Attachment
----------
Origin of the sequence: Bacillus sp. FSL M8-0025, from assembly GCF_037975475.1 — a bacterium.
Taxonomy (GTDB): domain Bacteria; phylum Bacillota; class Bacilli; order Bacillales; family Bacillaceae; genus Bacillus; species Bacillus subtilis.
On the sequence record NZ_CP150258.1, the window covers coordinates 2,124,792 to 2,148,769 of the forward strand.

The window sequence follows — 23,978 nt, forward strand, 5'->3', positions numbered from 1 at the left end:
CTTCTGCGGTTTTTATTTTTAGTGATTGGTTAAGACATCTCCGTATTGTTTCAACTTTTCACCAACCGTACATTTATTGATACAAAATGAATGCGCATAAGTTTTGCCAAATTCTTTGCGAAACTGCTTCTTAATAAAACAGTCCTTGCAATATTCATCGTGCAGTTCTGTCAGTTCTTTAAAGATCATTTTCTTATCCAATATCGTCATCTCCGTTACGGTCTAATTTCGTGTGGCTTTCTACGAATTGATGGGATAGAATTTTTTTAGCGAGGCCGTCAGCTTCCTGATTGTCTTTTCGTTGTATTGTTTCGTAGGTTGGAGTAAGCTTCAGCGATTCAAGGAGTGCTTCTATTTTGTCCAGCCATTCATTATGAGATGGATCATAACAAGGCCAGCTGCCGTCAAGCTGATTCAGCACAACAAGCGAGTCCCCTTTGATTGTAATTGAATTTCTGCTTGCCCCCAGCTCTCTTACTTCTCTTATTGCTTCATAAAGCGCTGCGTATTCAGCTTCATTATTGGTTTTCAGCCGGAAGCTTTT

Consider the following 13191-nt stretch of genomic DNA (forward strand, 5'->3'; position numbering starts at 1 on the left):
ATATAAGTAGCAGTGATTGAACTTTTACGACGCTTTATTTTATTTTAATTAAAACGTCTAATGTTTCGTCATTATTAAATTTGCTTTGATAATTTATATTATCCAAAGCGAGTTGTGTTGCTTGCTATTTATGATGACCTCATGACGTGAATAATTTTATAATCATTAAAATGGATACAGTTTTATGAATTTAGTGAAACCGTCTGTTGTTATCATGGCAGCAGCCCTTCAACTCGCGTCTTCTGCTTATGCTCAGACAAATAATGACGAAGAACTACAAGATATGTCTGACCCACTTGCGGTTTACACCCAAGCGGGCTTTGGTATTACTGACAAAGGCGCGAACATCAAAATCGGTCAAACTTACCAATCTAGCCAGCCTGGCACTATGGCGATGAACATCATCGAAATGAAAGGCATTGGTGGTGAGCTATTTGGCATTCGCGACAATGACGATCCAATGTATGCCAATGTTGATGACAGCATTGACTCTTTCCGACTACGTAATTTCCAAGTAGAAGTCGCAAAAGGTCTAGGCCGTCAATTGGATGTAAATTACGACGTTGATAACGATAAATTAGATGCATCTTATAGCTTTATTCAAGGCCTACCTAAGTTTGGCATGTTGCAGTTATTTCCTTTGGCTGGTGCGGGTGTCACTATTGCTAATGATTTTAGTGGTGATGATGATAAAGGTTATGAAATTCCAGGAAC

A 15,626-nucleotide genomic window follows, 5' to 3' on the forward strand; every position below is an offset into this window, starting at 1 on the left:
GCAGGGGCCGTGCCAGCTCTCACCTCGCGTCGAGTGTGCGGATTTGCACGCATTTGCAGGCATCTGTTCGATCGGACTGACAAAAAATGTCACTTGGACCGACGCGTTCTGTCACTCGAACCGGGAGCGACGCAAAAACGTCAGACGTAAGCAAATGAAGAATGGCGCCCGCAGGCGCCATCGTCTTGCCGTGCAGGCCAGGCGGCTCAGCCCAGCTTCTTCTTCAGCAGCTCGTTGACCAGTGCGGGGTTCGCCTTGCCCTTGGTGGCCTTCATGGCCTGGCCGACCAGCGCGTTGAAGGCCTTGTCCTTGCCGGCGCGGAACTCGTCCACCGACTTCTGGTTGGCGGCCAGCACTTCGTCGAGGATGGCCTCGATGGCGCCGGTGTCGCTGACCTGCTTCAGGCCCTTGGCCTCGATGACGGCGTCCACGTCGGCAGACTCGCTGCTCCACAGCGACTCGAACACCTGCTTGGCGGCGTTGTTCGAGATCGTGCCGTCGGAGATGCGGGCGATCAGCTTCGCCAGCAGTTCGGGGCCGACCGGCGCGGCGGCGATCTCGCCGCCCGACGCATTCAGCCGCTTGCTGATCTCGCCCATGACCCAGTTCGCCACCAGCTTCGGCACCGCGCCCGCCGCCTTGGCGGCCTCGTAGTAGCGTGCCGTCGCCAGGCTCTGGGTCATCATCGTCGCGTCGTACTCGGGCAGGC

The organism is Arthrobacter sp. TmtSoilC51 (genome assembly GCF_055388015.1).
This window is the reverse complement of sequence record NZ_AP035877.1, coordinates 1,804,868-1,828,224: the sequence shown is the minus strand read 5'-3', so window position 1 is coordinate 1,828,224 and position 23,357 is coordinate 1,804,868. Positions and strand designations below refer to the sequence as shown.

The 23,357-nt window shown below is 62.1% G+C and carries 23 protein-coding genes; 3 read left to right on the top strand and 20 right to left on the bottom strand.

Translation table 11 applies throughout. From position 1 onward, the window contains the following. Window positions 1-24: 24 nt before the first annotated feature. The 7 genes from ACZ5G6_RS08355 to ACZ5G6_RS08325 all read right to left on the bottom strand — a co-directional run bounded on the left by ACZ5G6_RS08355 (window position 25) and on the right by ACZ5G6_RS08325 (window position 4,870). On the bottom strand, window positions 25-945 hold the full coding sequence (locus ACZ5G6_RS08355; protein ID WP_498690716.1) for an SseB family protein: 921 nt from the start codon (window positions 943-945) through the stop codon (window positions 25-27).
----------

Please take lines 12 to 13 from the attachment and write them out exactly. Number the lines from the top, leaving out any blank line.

The 23,357-nt window shown below is 62.1% G+C and carries 23 protein-coding genes; 3 read left to right on the top strand and 20 right to left on the bottom strand.

Translation table 11 applies throughout. From position 1 onward, the window contains the following. Window positions 1-24: 24 nt before the first annotated feature. The 7 genes from ACZ5G6_RS08355 to ACZ5G6_RS08325 all read right to left on the bottom strand — a co-directional run bounded on the left by ACZ5G6_RS08355 (window position 25) and on the right by ACZ5G6_RS08325 (window position 4,870). On the bottom strand, window positions 25-945 hold the full coding sequence (locus ACZ5G6_RS08355; protein ID WP_498690716.1) for an SseB family protein: 921 nt from the start codon (window positions 943-945) through the stop codon (window positions 25-27).